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Board of Education of Newark v. Newark Teachers Union

Decided: April 5, 1971.

THE BOARD OF EDUCATION OF NEWARK IN THE COUNTY OF ESSEX, A CORPORATION, ETC., PLAINTIFF-RESPONDENT,
v.
NEWARK TEACHERS UNION, LOCAL NO. 481, AMERICAN FEDERATION OF TEACHERS, A.F.L.-C.I.O., ETC., ET AL., DEFENDANTS. IN THE MATTER OF NEWARK TEACHERS UNION, LOCAL 481, AMERICAN FEDERATION OF TEACHERS, A.F.L.-C.I.O., ETC., AND ONE HUNDRED EIGHTY FIVE (185) OTHERS, APPELLANTS



Conford, Kolovsky and Carton. The opinion of the court was delivered by Conford, P.J.A.D.

Conford

This is an appeal by the defendant union and 185 individual defendants from summary adjudications of contempt of court and sentences pursuant thereto for violation of a January 31, 1970 order of the Chancery Division restraining defendants from engaging in a strike against the Newark Board of Education. The issues projected on the appeal are narrow. Prohibited picketing by most of the defendants is in effect conceded in the single brief filed on behalf of all defendants.

A quotation from defendants' brief well sets the background against which the issues before us must be considered:

On the following day (February 1) at a meeting sponsored by the Newark Teachers Union, held at the Military Park Hotel in Newark, attended by 2,000 or more people, covered by all major television and radio networks and newspapers in the New York metropolitan area, a strike was called. On the following day, Monday, More than 3,000 of the approximately 4,000 school teachers of the Newark school system did not report to their classrooms. That situation with some up and down fluctuations remained fairly constant throughout the four weeks of the strike.

The foregoing may be supplemented by the fact that at the February 1 (Sunday) union mass meeting the president of the union, Carol Graves, told the audience that the union had been served with the restraining order but that it would strike anyway as the only means of redress of its grievances.

The restraining order was broad and comprehensive. It was directed against the union, the New Jersey State Federation of Teachers, "their respective members, officers, directors, committee members, employees, agents and representatives," (there followed the names of 11 individuals) "and all persons acting in behalf of or in concert or participation

with the said defendants or the said members, officers," etc. Among the acts that were prohibited were:

1. Causing, instigating, promoting, sanctioning, authorizing, carrying on, participating in, fostering, continuing, lending support or assistance to or aiding or abetting any strike, sitdown, slowdown, work stoppage or other impediment to work, against the plaintiff or by any employee or employees of the plaintiff;

2. Picketing, congregating, parading, patrolling, loitering, gathering, or walking back and forth, -- or causing, instigating, promoting, encouraging, sanctioning, intimidating, coercing, counselling or authorizing any person or persons to picket, congregate, parade, patrol, loiter or walk back and forth, -- in front or in the vicinity of the public schools, buildings, grounds, playgrounds, yards, or premises of the plaintiff or operated or administered by the plaintiff, or in front of any buildings, grounds, playgrounds and premises on or at which any instructional or guidance program is conducted by plaintiff;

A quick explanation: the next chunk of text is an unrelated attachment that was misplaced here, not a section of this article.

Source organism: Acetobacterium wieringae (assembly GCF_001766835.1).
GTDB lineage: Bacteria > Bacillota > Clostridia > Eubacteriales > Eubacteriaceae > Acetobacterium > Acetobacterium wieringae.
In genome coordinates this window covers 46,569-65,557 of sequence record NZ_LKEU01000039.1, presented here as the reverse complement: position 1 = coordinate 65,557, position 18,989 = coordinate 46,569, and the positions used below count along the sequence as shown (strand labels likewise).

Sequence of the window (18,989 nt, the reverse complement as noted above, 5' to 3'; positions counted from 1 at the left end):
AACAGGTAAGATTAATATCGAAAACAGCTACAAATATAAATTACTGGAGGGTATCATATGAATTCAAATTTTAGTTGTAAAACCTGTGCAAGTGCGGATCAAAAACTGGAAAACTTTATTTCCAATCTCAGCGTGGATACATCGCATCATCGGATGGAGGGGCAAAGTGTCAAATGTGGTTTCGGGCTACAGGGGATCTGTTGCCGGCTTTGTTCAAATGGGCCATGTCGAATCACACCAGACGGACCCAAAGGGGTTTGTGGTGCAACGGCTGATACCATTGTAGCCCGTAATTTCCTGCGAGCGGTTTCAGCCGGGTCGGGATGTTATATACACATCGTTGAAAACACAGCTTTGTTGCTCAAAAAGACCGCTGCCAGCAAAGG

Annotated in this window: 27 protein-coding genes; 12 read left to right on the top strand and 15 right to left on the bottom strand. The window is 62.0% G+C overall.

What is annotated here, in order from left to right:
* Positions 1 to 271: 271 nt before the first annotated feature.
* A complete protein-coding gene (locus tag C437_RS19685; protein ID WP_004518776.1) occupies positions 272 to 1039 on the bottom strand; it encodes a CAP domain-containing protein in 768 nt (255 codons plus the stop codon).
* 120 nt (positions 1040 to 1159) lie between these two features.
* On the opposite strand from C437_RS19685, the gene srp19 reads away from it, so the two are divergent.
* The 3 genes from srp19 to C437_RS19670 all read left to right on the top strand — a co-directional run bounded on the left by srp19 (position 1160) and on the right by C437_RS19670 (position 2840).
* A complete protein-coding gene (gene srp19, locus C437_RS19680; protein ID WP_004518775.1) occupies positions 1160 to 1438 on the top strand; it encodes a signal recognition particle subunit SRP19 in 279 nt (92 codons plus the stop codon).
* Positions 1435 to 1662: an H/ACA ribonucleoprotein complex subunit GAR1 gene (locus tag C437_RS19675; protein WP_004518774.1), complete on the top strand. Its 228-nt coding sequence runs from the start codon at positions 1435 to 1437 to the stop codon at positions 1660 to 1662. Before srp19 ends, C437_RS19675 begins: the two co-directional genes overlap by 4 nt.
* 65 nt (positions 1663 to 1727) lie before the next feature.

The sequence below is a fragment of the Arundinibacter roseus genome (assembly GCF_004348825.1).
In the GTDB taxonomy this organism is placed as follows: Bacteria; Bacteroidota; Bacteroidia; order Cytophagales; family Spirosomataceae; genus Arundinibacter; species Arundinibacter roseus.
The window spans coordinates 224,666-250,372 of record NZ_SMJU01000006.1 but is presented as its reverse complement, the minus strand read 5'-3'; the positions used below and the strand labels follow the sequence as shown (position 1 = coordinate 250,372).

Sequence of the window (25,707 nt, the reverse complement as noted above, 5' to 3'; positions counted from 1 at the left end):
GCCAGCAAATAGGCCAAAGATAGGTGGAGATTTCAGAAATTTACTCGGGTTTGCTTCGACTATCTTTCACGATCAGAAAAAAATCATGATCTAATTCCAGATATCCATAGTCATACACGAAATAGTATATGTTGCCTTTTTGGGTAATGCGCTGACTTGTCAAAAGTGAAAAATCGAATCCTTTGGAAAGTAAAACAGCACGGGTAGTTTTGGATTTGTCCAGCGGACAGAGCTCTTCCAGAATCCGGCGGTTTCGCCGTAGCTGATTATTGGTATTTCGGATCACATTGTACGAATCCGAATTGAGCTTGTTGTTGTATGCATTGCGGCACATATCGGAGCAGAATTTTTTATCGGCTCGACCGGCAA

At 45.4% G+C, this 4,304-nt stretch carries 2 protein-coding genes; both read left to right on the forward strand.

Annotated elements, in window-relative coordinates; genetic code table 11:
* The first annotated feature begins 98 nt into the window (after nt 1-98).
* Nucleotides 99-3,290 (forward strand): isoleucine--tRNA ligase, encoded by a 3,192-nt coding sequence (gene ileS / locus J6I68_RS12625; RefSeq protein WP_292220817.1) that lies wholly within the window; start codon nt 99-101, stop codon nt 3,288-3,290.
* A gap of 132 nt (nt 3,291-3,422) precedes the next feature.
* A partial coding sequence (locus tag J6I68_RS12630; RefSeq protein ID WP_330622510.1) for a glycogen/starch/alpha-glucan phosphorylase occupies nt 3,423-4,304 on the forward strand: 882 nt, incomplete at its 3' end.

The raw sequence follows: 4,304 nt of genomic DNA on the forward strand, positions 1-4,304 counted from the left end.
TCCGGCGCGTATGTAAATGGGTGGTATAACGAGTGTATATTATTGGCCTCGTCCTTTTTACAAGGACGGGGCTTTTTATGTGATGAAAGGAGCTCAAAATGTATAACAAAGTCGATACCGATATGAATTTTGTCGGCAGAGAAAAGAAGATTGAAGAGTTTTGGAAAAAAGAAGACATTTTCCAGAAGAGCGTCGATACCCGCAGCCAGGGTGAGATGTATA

3. Interfering with, obstructing, impeding, or delaying, or attempting to interfere with, obstruct, impede or delay the plaintiff in the performance of any of its duties and functions or in the conduct of the Newark public school program; * * *

7. Agreeing, conspiring, or combining to do any of the foregoing acts, or directly or indirectly accepting, arranging for, or soliciting from any source funds or other support for the doing of any of the foregoing acts mentioned in paragraph "1" to "6", directly preceding the within paragraph "7".

While the order was to expire February 13, 1970, it was continued and ultimately made permanent.

Most if not all the individual defendants were arrested for violations of the restraint, generally when found picketing or assembling and congregating outside the schools on what normally would have been regular school days when the teacher-defendants would normally be expected to be working inside the buildings. Six officers of the union were arrested pursuant to arrest orders expressly naming them. Almost all the other individual appellants were arrested pursuant to a general arrest order issued by the Chancery Division not naming specific persons but directing the arrest by the sheriff of "any individual who in his presence or that of any member of his staff is observed to continue to violate this court's order of January 31, 1970.


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